Reviews | Why Gerrymandering has to land in state courts

The process so far across the country shows why a cure is so needed. Politicians in North Carolina, Wisconsin, Utah, and many other states are offering cards that will skew the results in favor of the current party in charge. Already, some observers have noted this gerrymandering in itself will probably allow Republicans to take control of the House of Representatives. Asymmetrical neighborhoods can minimize the power of minority groups. Gerrymandered cards can also literally allow a minority of voters to elect a majority of lawmakers. And they eliminate virtually all competitive districts between political parties.

Two years ago, the conservative majority of the United States Supreme Court rejected a constitutional challenge to the blatant partisan gerrymandering in the drawing of legislative maps by the Republicans of North Carolina and the Democrats of Maryland. Defying all logiche said federal courts cannot provide a legal rule when partisanship has infected the redistribution process too much. But the court then suggested that all was not lost, speculating that state law could provide a cure for the worst abuses.

Given the aggressive partisan behavior of state legislators, it may seem absurd to hope for a state-level solution. But in fact, state constitutions are a strong source of protection for voting rights, which means that state courts could have a crucial role to play.

Virtually all state constitutions have a clause granting citizens of the state the fundamental right to vote. (Only Arizona’s does not, but its courts have interpreted its state’s constitution as still essentially conferring the right to vote.) About half of state constitutions say elections should be “free,” ” free and equal ”or“ free and open. . “And some state constitutions, like that of Florida, even dictate rules that demand fairness in redistribution.

The process will have to start with legal action. Voting rights activists – including Democrats who typically fare worse in these gerrymandered cards – will have to sue the cards in state courts, citing protections enshrined in state constitutions. There is already a precedent for this tactic: both the North Carolina and Pennsylvania the supreme courts have relied on these clauses to invalidate openly partisan gerrymanders in the last round of redistribution, noting that when politicians choose their constituents instead of the other way around, elections are no longer “free”.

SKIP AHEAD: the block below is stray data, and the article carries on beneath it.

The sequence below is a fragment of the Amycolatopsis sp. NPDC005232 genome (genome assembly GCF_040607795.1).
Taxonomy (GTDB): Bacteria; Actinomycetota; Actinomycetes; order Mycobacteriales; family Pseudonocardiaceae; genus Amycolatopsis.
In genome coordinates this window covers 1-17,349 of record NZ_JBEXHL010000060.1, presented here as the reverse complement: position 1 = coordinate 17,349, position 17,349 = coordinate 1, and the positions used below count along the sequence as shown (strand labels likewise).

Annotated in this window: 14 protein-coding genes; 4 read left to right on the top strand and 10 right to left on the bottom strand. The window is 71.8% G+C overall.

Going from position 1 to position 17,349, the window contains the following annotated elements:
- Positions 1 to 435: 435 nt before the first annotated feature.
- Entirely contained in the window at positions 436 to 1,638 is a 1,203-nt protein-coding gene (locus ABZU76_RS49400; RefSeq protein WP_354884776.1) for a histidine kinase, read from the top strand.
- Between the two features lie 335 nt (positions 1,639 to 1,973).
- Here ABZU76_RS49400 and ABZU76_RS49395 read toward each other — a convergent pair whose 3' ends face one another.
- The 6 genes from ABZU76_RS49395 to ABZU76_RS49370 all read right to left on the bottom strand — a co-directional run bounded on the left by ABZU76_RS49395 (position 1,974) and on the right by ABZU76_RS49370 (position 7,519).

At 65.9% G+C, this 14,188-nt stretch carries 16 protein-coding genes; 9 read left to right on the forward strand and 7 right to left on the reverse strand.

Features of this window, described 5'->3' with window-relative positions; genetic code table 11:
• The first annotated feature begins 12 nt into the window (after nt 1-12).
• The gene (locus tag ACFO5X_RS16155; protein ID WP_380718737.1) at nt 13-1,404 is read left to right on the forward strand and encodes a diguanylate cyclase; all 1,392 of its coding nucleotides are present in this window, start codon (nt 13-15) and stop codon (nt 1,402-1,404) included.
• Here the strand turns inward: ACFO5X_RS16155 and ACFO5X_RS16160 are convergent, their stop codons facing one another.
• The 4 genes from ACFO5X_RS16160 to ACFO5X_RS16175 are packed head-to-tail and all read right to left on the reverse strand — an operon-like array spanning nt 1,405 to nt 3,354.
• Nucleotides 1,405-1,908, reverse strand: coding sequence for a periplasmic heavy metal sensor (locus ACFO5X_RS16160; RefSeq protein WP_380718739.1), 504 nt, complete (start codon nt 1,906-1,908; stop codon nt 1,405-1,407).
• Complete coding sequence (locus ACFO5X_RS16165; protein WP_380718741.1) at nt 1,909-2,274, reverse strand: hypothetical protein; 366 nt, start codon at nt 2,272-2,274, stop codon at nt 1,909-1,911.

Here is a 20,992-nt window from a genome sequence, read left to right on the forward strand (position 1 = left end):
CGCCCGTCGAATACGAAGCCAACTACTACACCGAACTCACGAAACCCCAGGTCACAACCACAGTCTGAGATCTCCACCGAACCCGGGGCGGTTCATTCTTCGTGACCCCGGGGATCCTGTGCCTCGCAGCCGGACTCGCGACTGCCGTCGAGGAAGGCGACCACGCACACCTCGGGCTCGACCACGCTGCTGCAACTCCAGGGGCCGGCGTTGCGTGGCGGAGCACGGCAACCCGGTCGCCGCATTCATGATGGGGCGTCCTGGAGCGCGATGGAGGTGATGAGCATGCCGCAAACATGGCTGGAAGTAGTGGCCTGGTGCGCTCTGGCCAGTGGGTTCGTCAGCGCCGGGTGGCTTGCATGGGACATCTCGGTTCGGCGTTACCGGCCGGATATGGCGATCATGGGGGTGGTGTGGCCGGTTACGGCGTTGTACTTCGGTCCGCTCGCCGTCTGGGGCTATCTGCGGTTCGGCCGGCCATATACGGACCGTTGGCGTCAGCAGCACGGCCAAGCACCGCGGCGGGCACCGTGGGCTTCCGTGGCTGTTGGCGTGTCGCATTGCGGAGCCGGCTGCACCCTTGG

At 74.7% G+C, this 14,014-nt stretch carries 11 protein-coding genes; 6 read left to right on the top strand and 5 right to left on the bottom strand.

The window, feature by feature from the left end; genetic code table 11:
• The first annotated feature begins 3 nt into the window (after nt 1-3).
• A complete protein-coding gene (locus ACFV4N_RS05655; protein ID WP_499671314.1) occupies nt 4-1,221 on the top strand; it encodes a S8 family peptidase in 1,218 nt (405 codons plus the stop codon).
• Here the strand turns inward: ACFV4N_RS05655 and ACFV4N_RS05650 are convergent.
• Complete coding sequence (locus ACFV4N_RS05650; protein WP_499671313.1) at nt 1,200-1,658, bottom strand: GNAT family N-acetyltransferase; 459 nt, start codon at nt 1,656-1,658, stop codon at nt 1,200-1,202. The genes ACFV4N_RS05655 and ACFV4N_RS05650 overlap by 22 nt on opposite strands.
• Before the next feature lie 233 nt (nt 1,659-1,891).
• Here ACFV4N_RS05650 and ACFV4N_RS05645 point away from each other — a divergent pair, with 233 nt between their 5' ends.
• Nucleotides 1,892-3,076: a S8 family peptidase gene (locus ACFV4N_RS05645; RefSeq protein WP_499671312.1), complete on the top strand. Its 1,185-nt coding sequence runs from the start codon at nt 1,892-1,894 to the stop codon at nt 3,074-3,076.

So far, while there have been a few challenges in state courts, Democrats and others are focusing on federal court litigation – including under the Voting Rights Act, especially since many of the new cards will downplay the power of racial minorities. Unfortunately, the Supreme Court decided more difficult for these claims to succeed, issuing restrictive rulings that allow partisan card designers to use sophisticated algorithms to achieve their partisan goals while ostensibly complying with rules that prohibit watering down the voting rights of minorities.

But, at least so far, the court has not tried to curb state courts by using their national constitutions. (There is an argument, known as “doctrine of the independent state legislatureThis suggests that under the US Constitution, state constitutions cannot constrain state legislatures when making electoral rules; but although some judges have accepted this concept, a majority of the Supreme Court has yet to endorse this radical idea in a single case.) So state courts offer the most solid avenue for challenging these cards. Voting rights advocates are missing a major source of protection if they fail to invoke these constitutional provisions of the state when challenging blatant partisan gerrymanders.

Republicans drew most criticism in this round, but they’re not the only bad actors in the game of gerrymandering: Democrats in Illinois drew up a congressional map that gerrymanders the state to eliminate two seats held by Republicans. The card prompted Rep. Adam Kinzinger, a moderate Republican and one of former President Donald Trump’s most vocal critics among the GOP, to announce that he would not stand for election, knowing he would be little. likely he will win a primary against his compatriot Republican. Darin LaHood, who was drawn to the same neighborhood. So Republicans could also use Illinois’ constitution to challenge an unfair map.

If litigants do not forcefully invoke state constitutions in their challenges, or if state courts follow the United States Supreme Court and also refuse to control partisan gerrymandering, then nothing will prevent the powerful from s’ anchor in power for at least the next ten years. Democracy itself – where the voters themselves determine the winners through a fair and equal process – is at stake.



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